Epileptic seizures can be anticipated by non-linear analysis

Nat Med. 1998 Oct;4(10):1173-6. doi: 10.1038/2667.


Epileptic seizures are a principal brain dysfunction with important public health implications, as they affect 0.8% of humans. Many of these patients (20%) are resistant to treatment with drugs. The ability to anticipate the onset of seizures in such cases would permit clinical interventions. The view of chronic focal epilepsy now is that abnormally discharging neurons act as pacemakers to recruit and entrain other normal neurons by loss of inhibition and synchronization into a critical mass. Thus, preictal changes should be detectable during the stages of recruitment. Traditional signal analyses, such as the count of focal spike density, the frequency coherence or spectral analyses are not reliable predictors. Non-linear indicators may undergo consistent changes around seizure onset. Our objective was to follow the transition into seizure by reconstructing intracranial recordings in implanted patients as trajectories in a phase space and then introduce non-linear indicators to characterize them. These indicators take into account the extended spatio-temporal nature of the epileptic recruitment processes and the corresponding physiological events governed by short-term causalities in the time series. We demonstrate that in most cases (17 of 19), seizure onset could be anticipated well in advance (between 2-6 minutes beforehand), and that all subjects seemed to share a similar 'route' towards seizure.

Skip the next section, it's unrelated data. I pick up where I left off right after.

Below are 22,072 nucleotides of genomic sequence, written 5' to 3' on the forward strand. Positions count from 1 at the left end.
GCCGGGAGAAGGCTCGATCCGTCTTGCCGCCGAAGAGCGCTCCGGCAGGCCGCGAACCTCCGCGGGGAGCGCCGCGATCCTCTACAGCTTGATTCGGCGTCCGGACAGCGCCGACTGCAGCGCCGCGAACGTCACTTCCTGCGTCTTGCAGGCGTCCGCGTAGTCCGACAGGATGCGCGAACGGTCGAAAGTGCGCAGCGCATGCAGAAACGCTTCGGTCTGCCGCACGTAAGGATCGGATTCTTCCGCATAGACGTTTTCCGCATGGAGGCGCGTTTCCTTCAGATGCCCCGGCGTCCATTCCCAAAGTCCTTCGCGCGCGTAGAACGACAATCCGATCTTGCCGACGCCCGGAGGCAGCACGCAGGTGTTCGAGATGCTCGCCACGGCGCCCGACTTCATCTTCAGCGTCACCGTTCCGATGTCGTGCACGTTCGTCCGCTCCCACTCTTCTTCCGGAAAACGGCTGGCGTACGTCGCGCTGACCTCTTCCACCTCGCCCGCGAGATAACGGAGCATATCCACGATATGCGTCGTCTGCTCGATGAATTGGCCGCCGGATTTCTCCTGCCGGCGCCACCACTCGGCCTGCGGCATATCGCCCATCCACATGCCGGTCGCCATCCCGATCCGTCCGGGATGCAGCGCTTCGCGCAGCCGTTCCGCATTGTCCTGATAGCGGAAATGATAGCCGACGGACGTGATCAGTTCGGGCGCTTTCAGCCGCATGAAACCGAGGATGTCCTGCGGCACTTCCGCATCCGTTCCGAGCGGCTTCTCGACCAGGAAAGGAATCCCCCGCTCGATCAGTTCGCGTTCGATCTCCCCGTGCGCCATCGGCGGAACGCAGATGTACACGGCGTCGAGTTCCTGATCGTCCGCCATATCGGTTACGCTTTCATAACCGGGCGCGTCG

Publication types

  • Research Support, Non-U.S. Gov't

MeSH terms

  • Electrophysiology
  • Epilepsy, Temporal Lobe*
  • Forecasting / methods*
  • Hippocampus / pathology
  • Humans
  • Nonlinear Dynamics*
  • Reproducibility of Results
  • Seizures / diagnosis*